The name “Fio” means “thread” in Portuguese.
This estate is a joint venture connecting two families: the Kettern family, who have been making wine in the Mosel for several hundred years, and the Niepoort family, led by Dirk Niepoort.
The Niepoort name is famous in Portugal and now across the world for Dirk’s pioneering work making dry table wines from the Douro River valley, an area best known for fortified Port wine.
Dirk Niepoort is also known for his different collaborations and work with winemakers across the globe. In addition to his travels in Spain, France, and Italy, he had traveled to the Mosel in his youth and befriended the late Wilhelm Haag, who passed away earlier this year. Wilhelm was an iconoclast and taught Dirk that “great wine didn’t have to be powerful and rich to be wonderful.”
Dirk and his sons Daniel and Marco had been searching for a project in the Mosel when they met Philipp Kettern of Lothar Kettern in Piesport. The two families shared a common vision for what the wines of the Mosel could be: old school wines made in a classic and slower style, using time as the element missing from many wines which they felt rushed to market today.
The Niepoorts had spent time at wineries across Spain, Portugal, South Africa, and France, including Roulot in Burgundy, Matassa in Roussillon, and Jean-François Ganevat in Jura. It was their time in the Jura that has had the greatest impact.
“Time is what we learned,” says Marco and Philipp:
The wines are all grown on steep slopes in the villages of Piesport and Leiwen. It is not just cellar work that harkens back to a pre-modern mode, but viticulture too. No herbicides, pesticides, or chemical fertilizers are used. Sheep graze in the vineyards to control weeds and a hands-off approach is taken. Old vines, trained on single poles like the Douro or Côte Rotie, are prized and used not just for the top wines, but for all quality levels.
In the cellar, the wines are naturally fermented in very old Mosel fuder barrels and without sulfur. The ferments can take a long time to complete, but here, nothing is rushed. Most of the wines in the range are fermented completely dry and spend between one and three years in barrel, on the full lees before being bottled, unfined and unfiltered. SO2 is used at bottling and in low levels. The wines are released “when they start to taste really good” says Marco. This of course means that there are a variety of different vintages on release at any one time. “We admit we are not sales guys,” says Marco. “We want to taste and release the wines when they are ready, not before.”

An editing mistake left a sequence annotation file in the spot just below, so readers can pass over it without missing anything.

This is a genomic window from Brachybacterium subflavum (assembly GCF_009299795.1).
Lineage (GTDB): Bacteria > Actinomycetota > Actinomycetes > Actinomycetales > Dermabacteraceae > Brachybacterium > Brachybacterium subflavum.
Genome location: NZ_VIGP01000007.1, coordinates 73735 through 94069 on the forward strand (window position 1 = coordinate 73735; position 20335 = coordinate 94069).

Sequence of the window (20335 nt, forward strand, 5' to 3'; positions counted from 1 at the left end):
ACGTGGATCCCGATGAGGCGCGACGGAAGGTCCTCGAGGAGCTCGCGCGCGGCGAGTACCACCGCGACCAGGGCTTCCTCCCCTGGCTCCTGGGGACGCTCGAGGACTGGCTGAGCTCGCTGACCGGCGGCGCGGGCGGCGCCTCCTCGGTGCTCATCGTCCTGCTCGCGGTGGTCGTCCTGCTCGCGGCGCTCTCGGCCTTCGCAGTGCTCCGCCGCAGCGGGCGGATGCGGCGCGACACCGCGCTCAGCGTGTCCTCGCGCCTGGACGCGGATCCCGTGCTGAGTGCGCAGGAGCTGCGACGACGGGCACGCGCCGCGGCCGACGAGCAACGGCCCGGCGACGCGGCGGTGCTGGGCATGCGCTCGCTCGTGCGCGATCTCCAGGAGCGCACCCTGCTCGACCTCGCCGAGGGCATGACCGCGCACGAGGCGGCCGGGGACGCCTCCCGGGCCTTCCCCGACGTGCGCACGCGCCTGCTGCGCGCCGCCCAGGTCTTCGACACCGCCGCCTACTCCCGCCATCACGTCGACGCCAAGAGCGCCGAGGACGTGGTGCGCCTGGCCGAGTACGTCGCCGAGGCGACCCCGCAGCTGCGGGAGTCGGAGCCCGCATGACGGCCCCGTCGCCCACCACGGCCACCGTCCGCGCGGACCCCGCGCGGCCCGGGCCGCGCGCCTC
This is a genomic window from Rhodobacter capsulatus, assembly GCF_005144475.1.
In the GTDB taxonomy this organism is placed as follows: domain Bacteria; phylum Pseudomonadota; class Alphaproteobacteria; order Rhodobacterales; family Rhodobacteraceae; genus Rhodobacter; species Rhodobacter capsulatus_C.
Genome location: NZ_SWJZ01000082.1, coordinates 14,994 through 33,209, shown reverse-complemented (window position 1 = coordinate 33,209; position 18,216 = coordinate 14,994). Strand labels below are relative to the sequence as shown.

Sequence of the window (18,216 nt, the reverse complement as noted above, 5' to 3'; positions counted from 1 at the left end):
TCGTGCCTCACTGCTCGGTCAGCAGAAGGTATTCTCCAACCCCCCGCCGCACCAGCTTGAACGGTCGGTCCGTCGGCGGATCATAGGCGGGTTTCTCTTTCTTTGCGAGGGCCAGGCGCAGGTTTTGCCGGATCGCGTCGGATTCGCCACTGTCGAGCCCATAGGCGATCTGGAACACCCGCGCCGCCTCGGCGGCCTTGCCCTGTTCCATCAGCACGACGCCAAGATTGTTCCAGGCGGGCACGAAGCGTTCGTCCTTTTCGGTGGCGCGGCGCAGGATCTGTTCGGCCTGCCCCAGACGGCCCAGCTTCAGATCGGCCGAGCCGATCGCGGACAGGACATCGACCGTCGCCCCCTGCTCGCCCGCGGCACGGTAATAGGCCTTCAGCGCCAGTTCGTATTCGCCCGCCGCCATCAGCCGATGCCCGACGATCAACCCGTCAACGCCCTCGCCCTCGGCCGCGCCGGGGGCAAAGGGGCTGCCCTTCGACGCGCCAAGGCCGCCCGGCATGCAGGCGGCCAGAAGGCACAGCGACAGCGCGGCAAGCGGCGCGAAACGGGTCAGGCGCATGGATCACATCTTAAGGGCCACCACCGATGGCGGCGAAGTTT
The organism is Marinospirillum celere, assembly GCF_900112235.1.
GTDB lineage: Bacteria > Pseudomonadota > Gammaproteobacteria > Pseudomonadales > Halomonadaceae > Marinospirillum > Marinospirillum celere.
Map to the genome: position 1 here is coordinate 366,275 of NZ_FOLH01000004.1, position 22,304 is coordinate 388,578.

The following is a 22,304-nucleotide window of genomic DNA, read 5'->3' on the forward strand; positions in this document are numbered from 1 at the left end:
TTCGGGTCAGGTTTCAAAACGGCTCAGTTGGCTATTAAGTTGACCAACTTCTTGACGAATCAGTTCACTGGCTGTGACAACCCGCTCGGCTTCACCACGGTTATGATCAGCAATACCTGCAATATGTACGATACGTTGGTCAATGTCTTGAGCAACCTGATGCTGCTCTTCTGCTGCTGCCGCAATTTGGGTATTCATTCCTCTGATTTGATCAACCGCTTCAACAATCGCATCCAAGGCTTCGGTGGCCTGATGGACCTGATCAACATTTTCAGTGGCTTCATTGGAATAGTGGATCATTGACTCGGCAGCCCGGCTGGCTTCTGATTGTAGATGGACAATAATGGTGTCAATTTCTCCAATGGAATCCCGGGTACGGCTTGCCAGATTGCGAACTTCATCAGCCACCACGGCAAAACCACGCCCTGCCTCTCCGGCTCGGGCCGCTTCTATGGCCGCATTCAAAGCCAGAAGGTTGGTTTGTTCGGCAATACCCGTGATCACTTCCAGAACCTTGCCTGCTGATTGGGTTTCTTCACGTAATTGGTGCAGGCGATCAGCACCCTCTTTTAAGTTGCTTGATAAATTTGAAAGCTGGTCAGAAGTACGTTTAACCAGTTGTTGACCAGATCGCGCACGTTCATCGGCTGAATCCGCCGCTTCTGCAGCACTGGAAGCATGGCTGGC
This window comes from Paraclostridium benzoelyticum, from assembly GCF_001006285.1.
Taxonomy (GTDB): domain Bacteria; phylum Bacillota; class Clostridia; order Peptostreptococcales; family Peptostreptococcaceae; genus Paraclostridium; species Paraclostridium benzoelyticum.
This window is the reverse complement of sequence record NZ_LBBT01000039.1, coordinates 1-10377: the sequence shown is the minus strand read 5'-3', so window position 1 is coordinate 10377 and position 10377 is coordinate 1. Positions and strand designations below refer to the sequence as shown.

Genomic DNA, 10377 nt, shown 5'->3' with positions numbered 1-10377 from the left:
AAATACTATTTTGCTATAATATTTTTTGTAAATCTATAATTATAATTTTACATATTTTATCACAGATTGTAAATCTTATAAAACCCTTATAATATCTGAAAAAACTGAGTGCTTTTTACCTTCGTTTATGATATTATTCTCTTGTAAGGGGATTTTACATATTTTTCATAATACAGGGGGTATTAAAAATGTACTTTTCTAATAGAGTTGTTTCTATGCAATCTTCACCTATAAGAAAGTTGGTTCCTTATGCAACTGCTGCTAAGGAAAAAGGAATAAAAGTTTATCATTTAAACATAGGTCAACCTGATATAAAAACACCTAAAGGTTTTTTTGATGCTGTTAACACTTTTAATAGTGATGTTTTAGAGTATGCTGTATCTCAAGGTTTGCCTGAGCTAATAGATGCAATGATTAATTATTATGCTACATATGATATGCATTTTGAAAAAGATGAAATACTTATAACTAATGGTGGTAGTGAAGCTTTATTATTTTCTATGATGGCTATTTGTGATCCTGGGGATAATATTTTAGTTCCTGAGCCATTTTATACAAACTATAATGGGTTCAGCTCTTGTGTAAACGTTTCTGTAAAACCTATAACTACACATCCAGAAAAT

The wines from Fio are certainly very different from much of what is made and currently imported from Germany, but they are also astonishingly delicious. These are “Natural” wines in the sense that they tick all the boxes (practicing organic viticulture, no SO2 during winemaking, minimal SO2 at bottling) with inventive, Daliesque labels. The quality of the wines is rooted in old vines, steep slopes, and great vineyard material from Göldtropfchen, Josephsberg, and Falkenberg, all top sites in Piesport. Fio is producing avant-garde wines without pretense for everyday drinking.
(Listed in order of how they should be tasted.)
Piu Piu Pét Nat is an original, a pét nat made from Riesling, but not from a single vintage. In this current release, there are wines that are four to five years old, which were held in stainless steel in a very cold part of the cellar without sulfur. The wines are blended and brought to a warm area where the remaining sugar ferments in the bottle.
50% stainless, 50% fuder and doppelfuder, from the 1940s and 1960s; native yeast ferment, SO2 is used only a bottling.
Fabelhaft means both “fabulous” and “containing fables”. The label is of a German fable in which a pair of ducks fight over a frog for dinner, only to be captured by a chef themselves. The wine is a blend of all the different estate vineyards to showcase this part of the Mosel. Only Riesling from steep slopes is used, and grapes are hand-harvested and naturally fermented.